Private Parts Review

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This portrait of Howard Stern jumps between his outrageous capers as TV personality and his lloving and stable home life.


In America, Howard Stern is a megastar. This high school nerd made good, six foot five and owner of the worst corkscrew perm in civilisation, has made a name for himself purely by courting controversy. His radio show dominates the ratings thanks to such gimmicks as nude women in the studio, simulated shagging and his tendency to say exactly what he wants, no matter how offensive. People either adore or abhor him, but tune in in equal measures all citing the same reason - they want to hear what he'll say next.

In England, however, Stern is virtually unknown. Which is why the screen version of his 1993 autobiography, a sizeable US hit, will probably be overlooked here. Which is a pity, as director Thomas applies the deft comic touch which made The Brady Bunch Movie (similarly ignored outside the US) such a hoot, to make for a deliriously funny, frequently outrageous romp.

Initially Stern (playing himself with the utmost conviction) seems an odd biopic choice; there's no scary parents or terminal illness here, and the only triumph over adversity is conquering his self-confessed under-endowment in the trouser department. Instead, there's uneventful upbringing, stable marriage to long-suffering wife Alison (McCormack) and his ascent through tin-pot radio stations to the Big Apple, together with assistant Quivers (also playing herself). Upon which the film flips into an anarchic one-man show, with Stern becoming increasingly hilarious and tasteless as his boss' hackles rise further.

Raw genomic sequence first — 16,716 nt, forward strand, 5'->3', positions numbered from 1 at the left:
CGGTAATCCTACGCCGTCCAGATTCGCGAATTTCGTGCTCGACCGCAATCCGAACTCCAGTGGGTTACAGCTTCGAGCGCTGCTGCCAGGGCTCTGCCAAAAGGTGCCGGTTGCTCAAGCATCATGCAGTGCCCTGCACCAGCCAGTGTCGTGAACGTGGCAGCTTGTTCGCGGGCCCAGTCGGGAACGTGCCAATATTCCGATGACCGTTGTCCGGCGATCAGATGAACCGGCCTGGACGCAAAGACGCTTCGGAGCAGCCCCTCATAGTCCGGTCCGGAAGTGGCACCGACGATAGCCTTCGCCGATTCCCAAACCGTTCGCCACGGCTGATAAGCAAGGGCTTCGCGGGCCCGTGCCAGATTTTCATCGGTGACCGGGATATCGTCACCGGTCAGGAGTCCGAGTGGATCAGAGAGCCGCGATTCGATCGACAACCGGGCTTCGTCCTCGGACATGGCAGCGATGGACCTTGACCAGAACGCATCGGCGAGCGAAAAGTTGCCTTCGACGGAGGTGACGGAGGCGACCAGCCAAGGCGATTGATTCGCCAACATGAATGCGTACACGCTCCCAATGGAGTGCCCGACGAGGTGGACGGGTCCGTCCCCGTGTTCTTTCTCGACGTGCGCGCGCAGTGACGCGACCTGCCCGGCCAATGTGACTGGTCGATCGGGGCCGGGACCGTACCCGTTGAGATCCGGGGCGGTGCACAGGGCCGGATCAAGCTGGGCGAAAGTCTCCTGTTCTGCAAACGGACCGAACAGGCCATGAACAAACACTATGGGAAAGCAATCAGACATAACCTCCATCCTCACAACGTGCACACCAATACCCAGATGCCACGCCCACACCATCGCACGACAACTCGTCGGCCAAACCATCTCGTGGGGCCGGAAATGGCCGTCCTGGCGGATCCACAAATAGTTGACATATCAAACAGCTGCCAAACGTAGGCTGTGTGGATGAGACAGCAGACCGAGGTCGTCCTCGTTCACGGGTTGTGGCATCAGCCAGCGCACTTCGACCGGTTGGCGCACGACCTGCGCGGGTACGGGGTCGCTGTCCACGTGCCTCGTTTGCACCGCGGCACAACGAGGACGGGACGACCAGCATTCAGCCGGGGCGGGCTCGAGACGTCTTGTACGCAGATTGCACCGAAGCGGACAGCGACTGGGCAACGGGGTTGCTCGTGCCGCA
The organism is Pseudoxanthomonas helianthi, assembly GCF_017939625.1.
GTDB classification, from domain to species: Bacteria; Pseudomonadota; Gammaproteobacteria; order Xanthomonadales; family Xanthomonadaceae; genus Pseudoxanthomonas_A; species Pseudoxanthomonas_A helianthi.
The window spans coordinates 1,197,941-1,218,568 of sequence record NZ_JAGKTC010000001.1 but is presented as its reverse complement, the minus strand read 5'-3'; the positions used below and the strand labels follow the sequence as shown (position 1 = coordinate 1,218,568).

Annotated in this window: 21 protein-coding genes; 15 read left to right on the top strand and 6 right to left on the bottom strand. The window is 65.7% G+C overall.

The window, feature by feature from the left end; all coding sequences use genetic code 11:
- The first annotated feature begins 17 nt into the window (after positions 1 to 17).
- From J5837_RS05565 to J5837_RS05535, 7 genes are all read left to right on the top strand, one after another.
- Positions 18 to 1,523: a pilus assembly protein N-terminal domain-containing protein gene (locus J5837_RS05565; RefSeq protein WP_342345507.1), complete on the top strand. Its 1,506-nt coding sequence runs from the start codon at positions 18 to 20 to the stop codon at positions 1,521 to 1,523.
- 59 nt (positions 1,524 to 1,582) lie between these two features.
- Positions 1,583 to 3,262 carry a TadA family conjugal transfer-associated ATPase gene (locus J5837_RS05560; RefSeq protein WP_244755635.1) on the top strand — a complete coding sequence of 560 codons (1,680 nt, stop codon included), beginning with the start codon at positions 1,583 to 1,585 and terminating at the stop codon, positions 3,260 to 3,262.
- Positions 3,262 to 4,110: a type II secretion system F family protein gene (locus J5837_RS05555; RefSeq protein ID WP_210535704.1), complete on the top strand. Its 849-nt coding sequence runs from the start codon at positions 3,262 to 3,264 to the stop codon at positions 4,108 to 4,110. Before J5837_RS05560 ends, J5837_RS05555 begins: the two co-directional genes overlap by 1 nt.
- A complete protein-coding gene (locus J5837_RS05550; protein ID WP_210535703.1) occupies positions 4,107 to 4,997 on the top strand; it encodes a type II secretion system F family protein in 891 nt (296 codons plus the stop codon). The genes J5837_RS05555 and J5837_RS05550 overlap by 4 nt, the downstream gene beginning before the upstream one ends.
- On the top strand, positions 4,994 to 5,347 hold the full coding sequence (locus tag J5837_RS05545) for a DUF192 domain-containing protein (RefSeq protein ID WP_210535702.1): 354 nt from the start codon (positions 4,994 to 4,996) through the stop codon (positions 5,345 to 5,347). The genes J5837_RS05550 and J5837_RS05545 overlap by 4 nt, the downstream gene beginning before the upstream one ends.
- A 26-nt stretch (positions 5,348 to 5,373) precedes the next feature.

The emphasis throughout is on Stern's devotion to his wife and family (he reportedly lives a monkular existence away from the studio) - if what unfolds is to be believed, he is a loving, perpetually faithful hubby and loyal boss, something strangely at odds with his public image. But while this sits uneasily with the film's bawdy tone, as entertainment it is a terrific tour de force - almost all of the set-pieces induce pant-moistening hysteria and a couple (a crudely funny on-air word game, the world's first documented orgasm by hi-fi speaker) are nothing short of masterful. Whatever your opinion of the man, on this evidence the cult of Stern is one well worthy of investigation.

Hilariously funny biopic that does not suffer for it's unknown subject.